The Kermit Project
4 February 2000
The Internet Kermit Service (IKS) is similar to traditional FTP service, but with several key differences:
1. Requirements 2. Making the Connection 3. Logging In 4. Using the IKS Interactively 5. Client/Server Access 6. Tightly Coupled Access
No particular type of terminal emulation is required (or used).
Various commercial shareware, and freeware, communication software packages fall into one category or the other, some into both, and others into neither.
For best results, use C-Kermit, Kermit 95, or MS-DOS Kermit from the Kermit Project at Columbia University, since these can take full advantage of the IKS in terms of both performance and functionality.
telnet kermit.columbia.edu 1649
or invoking C-Kermit from the UNIX shell:
kermit -J kermit.columbia.edu 1649
If you want to make a client/server connection, first make sure your communications software has a SET HOST command and a REMOTE LOGIN command. Then use the SET HOST command rather than TELNET; this makes the connection without also entering the terminal screen:
set host kermit.columbia.edu 1649
You can also access the IKS indirectly through a terminal server or other Telnet-capable device or host to which you have dialup access. First use your communications software to dial the appropriate number; e.g. using C-Kermit:
set modem type usrobotics set line /dev/cua0 set speed 57600 dial 7654321
Once the call is complete, enter the terminal emulator if necessary (e.g. with Kermit's CONNECT command), and then engage in any dialog required to make a Telnet connection to the IKS, e.g.:
Welcome to XYZ Corp's Terminal Server xyz_ts> telnet kermit.columbia.edu 1649
If you made a client/server connection, use your communication package's REMOTE LOGIN command to log in, for example:
remote login myuserid mypassword
If you made an interactive connection, then your communications software is in its terminal screen, and you should see a banner and a Username prompt:
Internet Kermit Service ready at Fri Feb 4 16:32:21 2000 C-Kermit 7.0.196, 1 Jan 2000 kermit.columbia.edu Username:
If you have a user ID on the system to which you have connected, enter it at the Username: prompt. If you do not have an ID, enter "anonymous". Then press the Enter or Return key. Now you will see a Password prompt:
If you have entered a real user ID, enter the corresponding password here. If you entered "anonymous", enter your email ID here. The text that you type at the Password prompt will not echo. Press the Enter or Return key at the end of the password.
If you made any mistakes, the IKS says "Access denied" and gives you a new Username prompt so you can try again.
If you logged in anonymously, your access is restricted in the same way it would be with anonymous FTP access.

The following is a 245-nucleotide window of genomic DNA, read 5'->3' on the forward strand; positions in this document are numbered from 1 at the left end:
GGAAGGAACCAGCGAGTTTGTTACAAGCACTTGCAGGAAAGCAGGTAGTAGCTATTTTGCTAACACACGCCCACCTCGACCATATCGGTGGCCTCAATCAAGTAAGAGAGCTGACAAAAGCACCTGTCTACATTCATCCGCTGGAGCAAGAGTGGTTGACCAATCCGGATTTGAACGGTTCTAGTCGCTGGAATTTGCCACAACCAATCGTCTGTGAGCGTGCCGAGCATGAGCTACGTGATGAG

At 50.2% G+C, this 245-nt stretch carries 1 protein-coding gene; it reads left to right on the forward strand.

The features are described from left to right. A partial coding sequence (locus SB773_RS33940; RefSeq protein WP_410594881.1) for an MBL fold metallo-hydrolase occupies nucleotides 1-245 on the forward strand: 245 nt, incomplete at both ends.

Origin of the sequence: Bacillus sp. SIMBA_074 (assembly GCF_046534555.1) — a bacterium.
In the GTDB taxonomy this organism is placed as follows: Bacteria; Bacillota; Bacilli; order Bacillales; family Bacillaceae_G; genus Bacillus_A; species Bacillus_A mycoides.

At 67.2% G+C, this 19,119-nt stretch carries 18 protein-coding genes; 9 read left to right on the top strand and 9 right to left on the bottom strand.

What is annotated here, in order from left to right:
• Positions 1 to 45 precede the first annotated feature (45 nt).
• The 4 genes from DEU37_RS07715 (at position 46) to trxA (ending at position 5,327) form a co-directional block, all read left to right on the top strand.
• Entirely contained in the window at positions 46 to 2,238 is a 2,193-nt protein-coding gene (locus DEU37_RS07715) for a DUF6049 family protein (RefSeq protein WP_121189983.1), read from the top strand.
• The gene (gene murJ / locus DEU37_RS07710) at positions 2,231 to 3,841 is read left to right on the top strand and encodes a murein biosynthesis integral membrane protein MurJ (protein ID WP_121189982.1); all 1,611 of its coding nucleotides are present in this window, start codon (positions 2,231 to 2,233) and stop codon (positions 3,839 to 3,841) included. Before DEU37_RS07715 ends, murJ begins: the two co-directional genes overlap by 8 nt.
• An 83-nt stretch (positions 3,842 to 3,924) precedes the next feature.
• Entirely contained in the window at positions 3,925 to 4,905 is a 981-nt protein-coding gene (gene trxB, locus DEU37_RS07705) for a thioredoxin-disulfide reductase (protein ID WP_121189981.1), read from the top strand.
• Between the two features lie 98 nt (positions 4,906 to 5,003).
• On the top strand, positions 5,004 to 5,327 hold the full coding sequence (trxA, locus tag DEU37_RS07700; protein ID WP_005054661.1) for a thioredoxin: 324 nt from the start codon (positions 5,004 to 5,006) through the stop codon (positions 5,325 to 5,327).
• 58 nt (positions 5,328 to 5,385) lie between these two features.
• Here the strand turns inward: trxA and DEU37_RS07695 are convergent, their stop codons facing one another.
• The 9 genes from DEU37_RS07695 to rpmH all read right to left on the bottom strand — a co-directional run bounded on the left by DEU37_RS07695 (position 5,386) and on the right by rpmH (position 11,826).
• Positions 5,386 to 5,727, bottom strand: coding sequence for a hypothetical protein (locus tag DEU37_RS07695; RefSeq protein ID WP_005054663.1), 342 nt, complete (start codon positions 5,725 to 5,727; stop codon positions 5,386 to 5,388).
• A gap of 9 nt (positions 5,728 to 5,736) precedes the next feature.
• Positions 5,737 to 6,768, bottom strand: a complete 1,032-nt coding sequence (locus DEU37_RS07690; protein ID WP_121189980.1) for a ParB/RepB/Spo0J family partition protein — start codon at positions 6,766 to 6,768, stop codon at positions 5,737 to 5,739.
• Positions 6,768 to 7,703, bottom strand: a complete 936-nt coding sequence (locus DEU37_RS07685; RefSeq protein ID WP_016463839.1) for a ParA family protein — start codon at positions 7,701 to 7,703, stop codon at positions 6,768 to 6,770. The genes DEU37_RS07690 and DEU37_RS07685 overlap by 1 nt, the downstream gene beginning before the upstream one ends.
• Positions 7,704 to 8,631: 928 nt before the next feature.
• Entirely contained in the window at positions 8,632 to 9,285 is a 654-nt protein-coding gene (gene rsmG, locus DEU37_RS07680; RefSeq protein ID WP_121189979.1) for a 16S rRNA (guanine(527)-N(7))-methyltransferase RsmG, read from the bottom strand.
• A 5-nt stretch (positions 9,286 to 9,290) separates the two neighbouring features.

What happens next depends on how the IKS was configured by the system administrator.
If, instead of a C-Kermit> prompt, you see the message:
KERMIT READY TO SERVE...
then the IKS has been started in a manner that allows only client/server operation. In that case, return to your communication software's command prompt or menu and issue further commands from there (see next section).
C-Kermit commands are documented in the Using C-Kermit manual. You can get a list of commands by typing ? (question mark) at the prompt, and you can use the HELP command to get brief descriptions of each command. If you don't know anything about Kermit software at all, type INTRO at the IKS prompt for a brief introduction.
Interactive IKS access works best if your communications program supports "autoupload" and "autodownload" in its terminal emulator (as do C-Kermit, Kermit 95, and MS-DOS Kermit). This way if you give a SEND command to the IKS, your terminal program automatically enters RECEIVE mode. If you give a GET or REMOTE command to the IKS, your terminal program automatically enters SERVER mode. Thus you never need to "escape back" to your terminal program, give it the complementary file-transfer command, and then re-CONNECT when the transfer is done.
C-Kermit, Kermit 95, and MS-DOS Kermit have this feature enabled by default. If your terminal program does not support this feature, you'll need to follow the instructions in its documentation for Kermit file transfer.
When you are finished using the IKS, you can give any of the following commands at the IKS prompt to terminate your session and close the connection:
LOGOUT EXIT QUIT
GET filename To ask the IKS to send files to you SEND To send files to the IKS REMOTE xxx To request the IKS to "xxx" (see below) FINISH To request the IKS enter interactive mode BYE To terminate the IKS and close the connection HANGUP To close the connection (and therefore terminate the IKS)
REMOTE xxx choices include:
REMOTE CD To change directory (RCD) REMOTE PWD To tell current directory (RPWD) REMOTE DIRECTORY To get a directory listing (RDIR) REMOTE DELETE To delete files (RDEL) REMOTE RENAME To rename a file (RREN) REMOTE HELP To get a listing of available IKS services (RHELP) REMOTE MKDIR To create a directory (RMKDIR) REMOTE RMDIR To remove a directory (RRMDIR) REMOTE SET To change various settings (RSET) REMOTE TYPE To display a file on your screen (RTYPE) REMOTE WHO To list users on your screen (RWHO)
Any or all of these might be disabled in the server, depending on your access rights and the configuration set up by the system administrator. Other, more advanced, options might also be available. Consult your client software documentation.
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